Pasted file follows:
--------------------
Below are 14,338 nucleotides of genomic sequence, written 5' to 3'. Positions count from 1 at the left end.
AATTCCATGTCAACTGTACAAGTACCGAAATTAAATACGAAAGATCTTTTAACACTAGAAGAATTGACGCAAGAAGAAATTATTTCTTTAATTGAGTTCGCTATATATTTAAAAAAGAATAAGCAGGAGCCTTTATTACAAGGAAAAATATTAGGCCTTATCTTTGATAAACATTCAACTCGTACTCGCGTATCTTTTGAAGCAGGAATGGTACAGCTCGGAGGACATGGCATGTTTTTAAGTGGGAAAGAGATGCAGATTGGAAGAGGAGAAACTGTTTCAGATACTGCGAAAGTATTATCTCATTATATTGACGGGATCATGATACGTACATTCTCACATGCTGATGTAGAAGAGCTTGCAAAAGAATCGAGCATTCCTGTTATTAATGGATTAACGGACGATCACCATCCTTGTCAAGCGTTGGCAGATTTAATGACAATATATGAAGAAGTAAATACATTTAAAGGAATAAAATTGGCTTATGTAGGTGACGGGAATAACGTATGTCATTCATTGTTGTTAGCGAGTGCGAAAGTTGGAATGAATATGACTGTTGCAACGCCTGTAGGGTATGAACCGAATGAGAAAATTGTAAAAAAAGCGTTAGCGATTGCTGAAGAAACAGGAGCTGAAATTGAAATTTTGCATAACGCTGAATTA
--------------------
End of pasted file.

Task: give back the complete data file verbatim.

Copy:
Below are 14,338 nucleotides of genomic sequence, written 5' to 3'. Positions count from 1 at the left end.
AATTCCATGTCAACTGTACAAGTACCGAAATTAAATACGAAAGATCTTTTAACACTAGAAGAATTGACGCAAGAAGAAATTATTTCTTTAATTGAGTTCGCTATATATTTAAAAAAGAATAAGCAGGAGCCTTTATTACAAGGAAAAATATTAGGCCTTATCTTTGATAAACATTCAACTCGTACTCGCGTATCTTTTGAAGCAGGAATGGTACAGCTCGGAGGACATGGCATGTTTTTAAGTGGGAAAGAGATGCAGATTGGAAGAGGAGAAACTGTTTCAGATACTGCGAAAGTATTATCTCATTATATTGACGGGATCATGATACGTACATTCTCACATGCTGATGTAGAAGAGCTTGCAAAAGAATCGAGCATTCCTGTTATTAATGGATTAACGGACGATCACCATCCTTGTCAAGCGTTGGCAGATTTAATGACAATATATGAAGAAGTAAATACATTTAAAGGAATAAAATTGGCTTATGTAGGTGACGGGAATAACGTATGTCATTCATTGTTGTTAGCGAGTGCGAAAGTTGGAATGAATATGACTGTTGCAACGCCTGTAGGGTATGAACCGAATGAGAAAATTGTAAAAAAAGCGTTAGCGATTGCTGAAGAAACAGGAGCTGAAATTGAAATTTTGCATAACGCTGAATTA